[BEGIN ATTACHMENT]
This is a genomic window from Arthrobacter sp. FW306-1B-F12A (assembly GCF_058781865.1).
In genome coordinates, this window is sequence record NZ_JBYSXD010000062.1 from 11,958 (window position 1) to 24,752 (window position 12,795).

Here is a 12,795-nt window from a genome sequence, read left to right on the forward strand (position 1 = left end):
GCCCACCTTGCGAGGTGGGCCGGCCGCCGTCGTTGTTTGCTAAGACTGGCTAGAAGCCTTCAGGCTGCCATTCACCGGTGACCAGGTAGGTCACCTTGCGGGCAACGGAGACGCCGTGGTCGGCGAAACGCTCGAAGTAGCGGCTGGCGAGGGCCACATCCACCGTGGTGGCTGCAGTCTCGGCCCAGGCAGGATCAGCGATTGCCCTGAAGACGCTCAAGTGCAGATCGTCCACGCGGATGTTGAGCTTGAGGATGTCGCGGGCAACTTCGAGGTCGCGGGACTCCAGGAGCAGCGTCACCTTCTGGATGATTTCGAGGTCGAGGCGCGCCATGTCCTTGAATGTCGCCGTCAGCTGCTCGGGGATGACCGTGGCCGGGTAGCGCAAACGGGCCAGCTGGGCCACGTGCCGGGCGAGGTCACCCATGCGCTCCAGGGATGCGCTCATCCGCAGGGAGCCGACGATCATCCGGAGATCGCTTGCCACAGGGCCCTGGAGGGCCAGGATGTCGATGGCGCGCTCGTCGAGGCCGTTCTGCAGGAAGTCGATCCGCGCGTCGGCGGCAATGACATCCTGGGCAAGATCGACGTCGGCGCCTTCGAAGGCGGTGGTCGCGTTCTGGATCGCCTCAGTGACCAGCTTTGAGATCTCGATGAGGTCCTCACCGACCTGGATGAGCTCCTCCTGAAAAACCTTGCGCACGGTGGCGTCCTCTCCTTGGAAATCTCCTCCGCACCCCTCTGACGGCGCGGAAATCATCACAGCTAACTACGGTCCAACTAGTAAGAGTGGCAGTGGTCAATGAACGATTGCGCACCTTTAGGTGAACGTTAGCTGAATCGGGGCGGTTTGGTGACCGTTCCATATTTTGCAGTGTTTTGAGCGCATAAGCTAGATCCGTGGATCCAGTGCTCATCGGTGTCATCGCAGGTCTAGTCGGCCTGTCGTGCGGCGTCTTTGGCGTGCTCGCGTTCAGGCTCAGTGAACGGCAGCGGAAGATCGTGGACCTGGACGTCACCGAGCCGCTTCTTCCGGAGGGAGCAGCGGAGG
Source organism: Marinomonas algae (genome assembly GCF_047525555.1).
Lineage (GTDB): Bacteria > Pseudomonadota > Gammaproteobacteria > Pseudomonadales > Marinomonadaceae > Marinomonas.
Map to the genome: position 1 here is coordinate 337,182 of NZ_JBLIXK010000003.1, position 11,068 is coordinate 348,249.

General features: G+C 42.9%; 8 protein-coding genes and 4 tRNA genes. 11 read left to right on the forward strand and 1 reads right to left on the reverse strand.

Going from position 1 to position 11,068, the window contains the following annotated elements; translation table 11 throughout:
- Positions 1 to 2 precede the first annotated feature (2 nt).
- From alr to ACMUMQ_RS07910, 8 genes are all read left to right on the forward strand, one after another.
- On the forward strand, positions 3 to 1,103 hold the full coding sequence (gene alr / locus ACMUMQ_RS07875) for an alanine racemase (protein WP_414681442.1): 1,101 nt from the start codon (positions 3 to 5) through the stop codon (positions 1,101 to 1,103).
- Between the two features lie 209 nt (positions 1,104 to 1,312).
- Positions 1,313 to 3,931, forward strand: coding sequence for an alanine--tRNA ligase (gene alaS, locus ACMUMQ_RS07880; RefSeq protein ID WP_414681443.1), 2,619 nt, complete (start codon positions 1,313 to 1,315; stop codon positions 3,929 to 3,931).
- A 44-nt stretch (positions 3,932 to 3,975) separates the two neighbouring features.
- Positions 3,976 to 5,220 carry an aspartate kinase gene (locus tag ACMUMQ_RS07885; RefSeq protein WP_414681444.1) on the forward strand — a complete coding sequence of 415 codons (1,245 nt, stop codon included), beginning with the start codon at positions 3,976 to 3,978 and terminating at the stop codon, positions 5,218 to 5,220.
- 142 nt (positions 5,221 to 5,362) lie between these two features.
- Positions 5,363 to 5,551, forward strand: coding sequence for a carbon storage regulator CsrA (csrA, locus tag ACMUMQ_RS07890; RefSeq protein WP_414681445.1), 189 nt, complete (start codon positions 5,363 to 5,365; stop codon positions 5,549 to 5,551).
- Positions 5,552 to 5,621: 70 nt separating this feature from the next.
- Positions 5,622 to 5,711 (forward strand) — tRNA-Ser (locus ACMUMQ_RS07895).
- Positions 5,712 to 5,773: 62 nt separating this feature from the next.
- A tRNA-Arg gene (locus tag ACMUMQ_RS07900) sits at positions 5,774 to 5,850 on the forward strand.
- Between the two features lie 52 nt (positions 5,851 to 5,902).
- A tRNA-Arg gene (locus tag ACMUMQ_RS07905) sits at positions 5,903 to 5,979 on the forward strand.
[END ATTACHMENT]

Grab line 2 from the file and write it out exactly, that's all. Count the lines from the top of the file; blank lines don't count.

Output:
In genome coordinates, this window is sequence record NZ_JBYSXD010000062.1 from 11,958 (window position 1) to 24,752 (window position 12,795).